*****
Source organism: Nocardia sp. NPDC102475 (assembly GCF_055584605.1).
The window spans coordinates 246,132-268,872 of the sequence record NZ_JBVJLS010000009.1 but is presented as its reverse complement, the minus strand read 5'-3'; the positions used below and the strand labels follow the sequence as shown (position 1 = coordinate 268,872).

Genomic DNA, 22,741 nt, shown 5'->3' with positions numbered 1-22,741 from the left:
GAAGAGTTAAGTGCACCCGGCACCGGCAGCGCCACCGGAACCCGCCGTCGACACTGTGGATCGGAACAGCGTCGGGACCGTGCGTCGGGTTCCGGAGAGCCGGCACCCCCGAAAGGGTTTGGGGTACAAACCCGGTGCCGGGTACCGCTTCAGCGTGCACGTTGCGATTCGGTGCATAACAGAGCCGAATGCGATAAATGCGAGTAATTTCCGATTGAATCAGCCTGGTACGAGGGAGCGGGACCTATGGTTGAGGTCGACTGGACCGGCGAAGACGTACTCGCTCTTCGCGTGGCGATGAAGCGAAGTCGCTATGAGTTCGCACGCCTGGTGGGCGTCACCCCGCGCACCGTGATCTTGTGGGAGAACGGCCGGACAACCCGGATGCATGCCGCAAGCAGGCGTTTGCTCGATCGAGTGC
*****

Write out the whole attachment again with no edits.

Source organism: Nocardia sp. NPDC102475 (assembly GCF_055584605.1).
The window spans coordinates 246,132-268,872 of the sequence record NZ_JBVJLS010000009.1 but is presented as its reverse complement, the minus strand read 5'-3'; the positions used below and the strand labels follow the sequence as shown (position 1 = coordinate 268,872).

Genomic DNA, 22,741 nt, shown 5'->3' with positions numbered 1-22,741 from the left:
GAAGAGTTAAGTGCACCCGGCACCGGCAGCGCCACCGGAACCCGCCGTCGACACTGTGGATCGGAACAGCGTCGGGACCGTGCGTCGGGTTCCGGAGAGCCGGCACCCCCGAAAGGGTTTGGGGTACAAACCCGGTGCCGGGTACCGCTTCAGCGTGCACGTTGCGATTCGGTGCATAACAGAGCCGAATGCGATAAATGCGAGTAATTTCCGATTGAATCAGCCTGGTACGAGGGAGCGGGACCTATGGTTGAGGTCGACTGGACCGGCGAAGACGTACTCGCTCTTCGCGTGGCGATGAAGCGAAGTCGCTATGAGTTCGCACGCCTGGTGGGCGTCACCCCGCGCACCGTGATCTTGTGGGAGAACGGCCGGACAACCCGGATGCATGCCGCAAGCAGGCGTTTGCTCGATCGAGTGC